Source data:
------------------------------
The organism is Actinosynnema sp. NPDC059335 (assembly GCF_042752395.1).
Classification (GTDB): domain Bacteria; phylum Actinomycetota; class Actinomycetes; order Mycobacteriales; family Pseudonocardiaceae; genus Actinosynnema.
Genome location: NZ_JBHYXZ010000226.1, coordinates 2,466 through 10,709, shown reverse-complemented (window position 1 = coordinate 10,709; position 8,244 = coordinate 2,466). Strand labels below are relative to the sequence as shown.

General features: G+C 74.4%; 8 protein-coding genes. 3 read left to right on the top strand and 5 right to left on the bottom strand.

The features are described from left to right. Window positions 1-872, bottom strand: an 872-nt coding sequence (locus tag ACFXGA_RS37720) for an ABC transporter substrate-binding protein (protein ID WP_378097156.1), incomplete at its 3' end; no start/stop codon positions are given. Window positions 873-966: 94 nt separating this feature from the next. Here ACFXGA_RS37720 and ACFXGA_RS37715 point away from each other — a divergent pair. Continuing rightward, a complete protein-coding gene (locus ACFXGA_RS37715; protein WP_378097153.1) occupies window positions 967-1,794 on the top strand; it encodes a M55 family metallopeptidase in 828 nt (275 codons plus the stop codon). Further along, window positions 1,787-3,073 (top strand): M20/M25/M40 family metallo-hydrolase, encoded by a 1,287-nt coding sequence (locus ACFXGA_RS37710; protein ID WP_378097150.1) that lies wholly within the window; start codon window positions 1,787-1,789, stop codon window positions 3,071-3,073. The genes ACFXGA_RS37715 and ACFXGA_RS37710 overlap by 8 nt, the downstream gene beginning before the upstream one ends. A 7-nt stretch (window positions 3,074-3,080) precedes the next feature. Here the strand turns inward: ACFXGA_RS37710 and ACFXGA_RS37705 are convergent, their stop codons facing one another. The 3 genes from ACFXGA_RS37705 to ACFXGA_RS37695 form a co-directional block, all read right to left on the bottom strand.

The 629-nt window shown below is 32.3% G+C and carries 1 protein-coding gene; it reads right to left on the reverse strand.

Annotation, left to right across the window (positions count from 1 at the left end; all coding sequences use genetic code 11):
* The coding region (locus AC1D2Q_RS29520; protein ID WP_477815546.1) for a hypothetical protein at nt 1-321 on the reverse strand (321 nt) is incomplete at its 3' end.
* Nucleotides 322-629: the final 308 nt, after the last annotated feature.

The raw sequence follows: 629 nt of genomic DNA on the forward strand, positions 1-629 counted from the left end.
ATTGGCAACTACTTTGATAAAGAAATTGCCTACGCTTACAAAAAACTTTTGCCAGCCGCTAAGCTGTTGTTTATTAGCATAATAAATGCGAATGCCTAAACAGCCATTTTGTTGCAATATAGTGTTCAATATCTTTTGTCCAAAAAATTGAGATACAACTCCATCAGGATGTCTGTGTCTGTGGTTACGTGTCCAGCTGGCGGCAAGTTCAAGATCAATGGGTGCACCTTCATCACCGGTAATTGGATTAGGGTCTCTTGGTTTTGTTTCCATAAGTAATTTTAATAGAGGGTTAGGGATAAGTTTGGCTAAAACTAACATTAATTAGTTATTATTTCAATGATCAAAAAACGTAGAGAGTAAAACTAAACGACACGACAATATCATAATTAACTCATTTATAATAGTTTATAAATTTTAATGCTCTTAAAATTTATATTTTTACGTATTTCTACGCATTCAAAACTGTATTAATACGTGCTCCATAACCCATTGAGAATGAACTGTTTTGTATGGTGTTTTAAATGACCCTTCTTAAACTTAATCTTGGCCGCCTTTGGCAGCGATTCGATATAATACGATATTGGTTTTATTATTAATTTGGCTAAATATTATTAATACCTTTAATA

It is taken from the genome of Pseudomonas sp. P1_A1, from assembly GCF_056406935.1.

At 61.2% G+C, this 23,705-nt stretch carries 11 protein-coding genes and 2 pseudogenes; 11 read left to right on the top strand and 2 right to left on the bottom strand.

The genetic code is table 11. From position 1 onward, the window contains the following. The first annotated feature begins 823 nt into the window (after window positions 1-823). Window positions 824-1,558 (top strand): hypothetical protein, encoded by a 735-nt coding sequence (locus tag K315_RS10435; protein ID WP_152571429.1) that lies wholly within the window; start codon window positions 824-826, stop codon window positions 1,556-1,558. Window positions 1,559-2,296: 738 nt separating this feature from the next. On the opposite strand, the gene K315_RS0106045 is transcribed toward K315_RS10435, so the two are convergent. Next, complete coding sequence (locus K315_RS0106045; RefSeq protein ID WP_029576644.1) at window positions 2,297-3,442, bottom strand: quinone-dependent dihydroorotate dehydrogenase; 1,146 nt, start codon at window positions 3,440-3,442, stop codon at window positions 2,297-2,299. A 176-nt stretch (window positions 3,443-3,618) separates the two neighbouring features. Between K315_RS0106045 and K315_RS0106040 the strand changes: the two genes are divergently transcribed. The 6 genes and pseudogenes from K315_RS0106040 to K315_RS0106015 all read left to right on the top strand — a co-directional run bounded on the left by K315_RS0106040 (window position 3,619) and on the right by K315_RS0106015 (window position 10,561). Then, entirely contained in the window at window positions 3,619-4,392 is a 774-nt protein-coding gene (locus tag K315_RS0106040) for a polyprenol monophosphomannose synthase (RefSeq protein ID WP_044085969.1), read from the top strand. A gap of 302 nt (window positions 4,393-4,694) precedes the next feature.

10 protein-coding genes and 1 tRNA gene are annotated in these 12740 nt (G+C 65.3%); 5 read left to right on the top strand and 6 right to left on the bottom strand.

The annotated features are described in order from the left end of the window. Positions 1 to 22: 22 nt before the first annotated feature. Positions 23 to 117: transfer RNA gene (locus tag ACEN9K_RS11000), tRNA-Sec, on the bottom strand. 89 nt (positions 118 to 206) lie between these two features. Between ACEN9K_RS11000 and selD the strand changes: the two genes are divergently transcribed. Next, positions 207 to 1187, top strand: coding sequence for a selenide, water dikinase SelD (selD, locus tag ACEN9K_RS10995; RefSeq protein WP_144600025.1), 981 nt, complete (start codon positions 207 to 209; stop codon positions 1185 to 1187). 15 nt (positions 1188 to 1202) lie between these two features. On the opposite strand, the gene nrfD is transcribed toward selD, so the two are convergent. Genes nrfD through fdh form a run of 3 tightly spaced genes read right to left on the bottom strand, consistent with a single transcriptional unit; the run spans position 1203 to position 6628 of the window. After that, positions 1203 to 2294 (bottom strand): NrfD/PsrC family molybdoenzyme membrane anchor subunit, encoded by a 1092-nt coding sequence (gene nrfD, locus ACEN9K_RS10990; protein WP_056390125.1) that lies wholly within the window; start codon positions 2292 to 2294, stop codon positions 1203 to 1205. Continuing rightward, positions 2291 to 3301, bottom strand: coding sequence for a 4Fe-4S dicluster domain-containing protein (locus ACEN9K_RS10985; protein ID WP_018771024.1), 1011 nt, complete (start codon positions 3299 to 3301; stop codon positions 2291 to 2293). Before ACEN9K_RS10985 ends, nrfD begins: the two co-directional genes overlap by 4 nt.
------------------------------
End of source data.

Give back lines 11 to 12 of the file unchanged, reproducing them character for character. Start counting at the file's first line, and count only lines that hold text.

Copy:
ATTGGCAACTACTTTGATAAAGAAATTGCCTACGCTTACAAAAAACTTTTGCCAGCCGCTAAGCTGTTGTTTATTAGCATAATAAATGCGAATGCCTAAACAGCCATTTTGTTGCAATATAGTGTTCAATATCTTTTGTCCAAAAAATTGAGATACAACTCCATCAGGATGTCTGTGTCTGTGGTTACGTGTCCAGCTGGCGGCAAGTTCAAGATCAATGGGTGCACCTTCATCACCGGTAATTGGATTAGGGTCTCTTGGTTTTGTTTCCATAAGTAATTTTAATAGAGGGTTAGGGATAAGTTTGGCTAAAACTAACATTAATTAGTTATTATTTCAATGATCAAAAAACGTAGAGAGTAAAACTAAACGACACGACAATATCATAATTAACTCATTTATAATAGTTTATAAATTTTAATGCTCTTAAAATTTATATTTTTACGTATTTCTACGCATTCAAAACTGTATTAATACGTGCTCCATAACCCATTGAGAATGAACTGTTTTGTATGGTGTTTTAAATGACCCTTCTTAAACTTAATCTTGGCCGCCTTTGGCAGCGATTCGATATAATACGATATTGGTTTTATTATTAATTTGGCTAAATATTATTAATACCTTTAATA

It is taken from the genome of Pseudomonas sp. P1_A1, from assembly GCF_056406935.1.